Taking this detachment from self a step further is the character of The Only Other Gay, whom the main character meets while still living in Edmonton, just as he is beginning to accept himself as both being gay but also loving and finding himself attracted to his dearest friend, the “she” of the tale. Through The Only Other Gay, the protagonist sees with greater clarity the hard line that exists for many between gay and straight, and how little it differs from the hard lines so frequently drawn between people of different races and socioeconomic classes: He wonders if in fact he is bisexual due to the conflict between his nature and his heart’s own desires. Even among those expected to want to include him, the protagonist is still the “other” in his refusal (or inability) to fit comfortably beneath just one banner.
I found the novella strongest near the end, in the third part, as the protagonist, deep in the throes of self-doubt and/or self-hatred, begins to psychologically unravel. He imagines himself with extra limbs, extra fingers, a tail—all manifestations of his struggles with accepting himself as someone hovering between several worlds without something to keep him grounded. That something, in this case, being first her pronouncement of love for him, and second, his reciprocation (given unexpectedly). This felt like the payoff for the slight anxiety-based dysmorphia that had been alluded to throughout the novella.
Overall I enjoyed She of the Mountains, but I wasn’t as moved by it as I’d hoped to be, based on its enticing premise. Additionally the images, while lovely, did not feel particularly essential to the narrative, or even to its presentation. That’s not to say I didn’t enjoy looking at them—they’re lovingly executed—only that had they been removed, I don’t feel as if my reading of the text would have suffered in any way. However, Shraya’s novella is still an interesting, wholly unique read, one I wouldn’t hesitate to recommend. I just wish I were feeling a little more “full” from the experience.(less)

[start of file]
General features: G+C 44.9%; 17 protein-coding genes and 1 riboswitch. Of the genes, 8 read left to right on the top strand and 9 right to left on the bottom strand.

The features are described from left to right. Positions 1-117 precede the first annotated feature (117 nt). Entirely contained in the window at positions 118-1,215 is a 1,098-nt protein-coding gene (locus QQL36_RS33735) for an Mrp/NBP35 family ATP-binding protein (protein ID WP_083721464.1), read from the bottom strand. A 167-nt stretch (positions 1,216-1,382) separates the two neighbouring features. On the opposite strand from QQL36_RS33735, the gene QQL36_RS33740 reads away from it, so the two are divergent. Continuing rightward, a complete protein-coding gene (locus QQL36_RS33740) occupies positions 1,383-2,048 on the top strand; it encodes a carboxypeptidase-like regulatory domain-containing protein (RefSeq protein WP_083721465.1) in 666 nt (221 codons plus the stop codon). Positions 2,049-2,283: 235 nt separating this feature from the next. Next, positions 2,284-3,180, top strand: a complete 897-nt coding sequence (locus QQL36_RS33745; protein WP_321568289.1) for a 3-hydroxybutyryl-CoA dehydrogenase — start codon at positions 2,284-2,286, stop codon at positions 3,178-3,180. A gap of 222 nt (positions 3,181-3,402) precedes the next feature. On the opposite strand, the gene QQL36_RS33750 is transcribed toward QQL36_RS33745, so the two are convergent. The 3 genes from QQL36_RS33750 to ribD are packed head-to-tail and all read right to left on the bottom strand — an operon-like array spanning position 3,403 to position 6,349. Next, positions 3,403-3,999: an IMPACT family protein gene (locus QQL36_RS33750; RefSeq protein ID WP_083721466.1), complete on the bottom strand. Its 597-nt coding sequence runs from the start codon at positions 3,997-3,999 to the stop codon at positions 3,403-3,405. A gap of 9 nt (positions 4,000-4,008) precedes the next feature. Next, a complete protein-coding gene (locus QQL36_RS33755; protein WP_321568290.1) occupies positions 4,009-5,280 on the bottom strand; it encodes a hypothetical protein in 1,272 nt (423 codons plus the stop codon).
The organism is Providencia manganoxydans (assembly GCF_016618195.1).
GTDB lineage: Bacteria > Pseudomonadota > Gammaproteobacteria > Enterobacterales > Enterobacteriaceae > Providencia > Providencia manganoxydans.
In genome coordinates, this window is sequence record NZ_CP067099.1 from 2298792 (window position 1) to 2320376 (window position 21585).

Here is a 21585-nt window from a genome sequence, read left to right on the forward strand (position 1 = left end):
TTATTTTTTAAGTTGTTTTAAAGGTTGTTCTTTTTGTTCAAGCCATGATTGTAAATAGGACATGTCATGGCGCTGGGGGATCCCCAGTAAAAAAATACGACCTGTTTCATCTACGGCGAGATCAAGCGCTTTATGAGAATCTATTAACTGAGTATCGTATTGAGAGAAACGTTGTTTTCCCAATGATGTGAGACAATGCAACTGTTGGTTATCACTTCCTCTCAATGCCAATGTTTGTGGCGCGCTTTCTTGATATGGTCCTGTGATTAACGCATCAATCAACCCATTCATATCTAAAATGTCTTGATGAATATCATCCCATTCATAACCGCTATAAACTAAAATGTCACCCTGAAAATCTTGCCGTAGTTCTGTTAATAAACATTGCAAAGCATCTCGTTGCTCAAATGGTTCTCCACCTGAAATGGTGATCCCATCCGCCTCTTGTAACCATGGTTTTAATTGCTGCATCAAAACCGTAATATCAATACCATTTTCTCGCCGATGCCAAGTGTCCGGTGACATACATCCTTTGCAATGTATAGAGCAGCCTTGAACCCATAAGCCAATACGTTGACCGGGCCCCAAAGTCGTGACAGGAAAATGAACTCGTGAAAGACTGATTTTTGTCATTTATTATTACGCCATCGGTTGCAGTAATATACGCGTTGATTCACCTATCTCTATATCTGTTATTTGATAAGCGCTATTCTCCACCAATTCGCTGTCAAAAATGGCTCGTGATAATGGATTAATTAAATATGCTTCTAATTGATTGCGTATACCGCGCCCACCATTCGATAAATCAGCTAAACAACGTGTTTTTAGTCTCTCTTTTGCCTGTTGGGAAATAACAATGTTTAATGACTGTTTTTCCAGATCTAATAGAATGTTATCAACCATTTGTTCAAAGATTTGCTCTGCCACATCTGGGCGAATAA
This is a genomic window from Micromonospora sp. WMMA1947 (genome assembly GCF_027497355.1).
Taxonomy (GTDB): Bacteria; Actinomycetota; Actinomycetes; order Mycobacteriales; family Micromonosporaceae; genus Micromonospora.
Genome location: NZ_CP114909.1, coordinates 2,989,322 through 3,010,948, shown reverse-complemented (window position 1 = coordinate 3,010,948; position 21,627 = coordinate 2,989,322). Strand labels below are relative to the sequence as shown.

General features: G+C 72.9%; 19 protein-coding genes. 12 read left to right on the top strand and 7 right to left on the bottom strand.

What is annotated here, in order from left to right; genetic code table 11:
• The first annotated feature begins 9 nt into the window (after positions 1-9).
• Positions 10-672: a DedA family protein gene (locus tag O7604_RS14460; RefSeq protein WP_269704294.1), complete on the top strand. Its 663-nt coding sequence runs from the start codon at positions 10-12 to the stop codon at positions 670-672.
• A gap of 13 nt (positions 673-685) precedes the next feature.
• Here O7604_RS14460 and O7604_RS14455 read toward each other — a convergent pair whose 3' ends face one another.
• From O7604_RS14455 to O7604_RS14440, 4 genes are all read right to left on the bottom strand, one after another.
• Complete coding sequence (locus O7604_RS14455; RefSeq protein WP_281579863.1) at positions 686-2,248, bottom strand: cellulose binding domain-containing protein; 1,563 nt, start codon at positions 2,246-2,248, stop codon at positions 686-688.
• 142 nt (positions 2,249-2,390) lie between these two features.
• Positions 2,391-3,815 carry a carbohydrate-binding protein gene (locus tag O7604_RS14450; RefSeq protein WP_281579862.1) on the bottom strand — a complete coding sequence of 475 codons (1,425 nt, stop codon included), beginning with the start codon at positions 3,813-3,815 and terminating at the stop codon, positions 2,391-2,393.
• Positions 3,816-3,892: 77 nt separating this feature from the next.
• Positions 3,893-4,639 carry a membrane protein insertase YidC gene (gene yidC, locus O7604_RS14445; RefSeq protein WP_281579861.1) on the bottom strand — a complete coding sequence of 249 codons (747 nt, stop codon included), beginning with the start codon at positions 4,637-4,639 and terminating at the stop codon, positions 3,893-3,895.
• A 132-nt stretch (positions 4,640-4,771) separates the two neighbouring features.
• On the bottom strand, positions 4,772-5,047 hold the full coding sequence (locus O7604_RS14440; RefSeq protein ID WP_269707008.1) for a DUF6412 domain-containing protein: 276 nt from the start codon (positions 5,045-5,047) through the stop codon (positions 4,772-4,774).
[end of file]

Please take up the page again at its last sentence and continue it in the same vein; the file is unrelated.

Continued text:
Tsukuru Tazaki was the only one in the group without anything special about him. His grades were slightly above average. He wasn’t especially interest...moreTsukuru Tazaki was the only one in the group without anything special about him. His grades were slightly above average. He wasn’t especially interested in academics, though he did pay close attention during class and always made sure to do the minimum amount of practice and review needed to get by. From the time he was little, that was his habit, no different from washing your hands before you eat and brushing your teeth after a meal. So although his grades were never stellar, he always passed his classes with ease. As long as he kept his grades up, his parents were never inclined to pester him to attend cram school or study with a tutor.
He didn’t mind sports but never was interested enough to join a team. He’d play the occasional game of tennis with his family or friends, and go skiing or swimming every once in a while. That was about it. He was pretty good-looking, and sometimes people even told him so, but what they really meant was that he had no particular defects to speak of. Sometimes, when he looked at his face in the mirror, he detected an incurable boredom. He had no deep interest in the arts, no hobby or special skill. He was, if anything, a bit taciturn; he blushed easily, wasn’t especially outgoing, and could never relax around people he’d just met.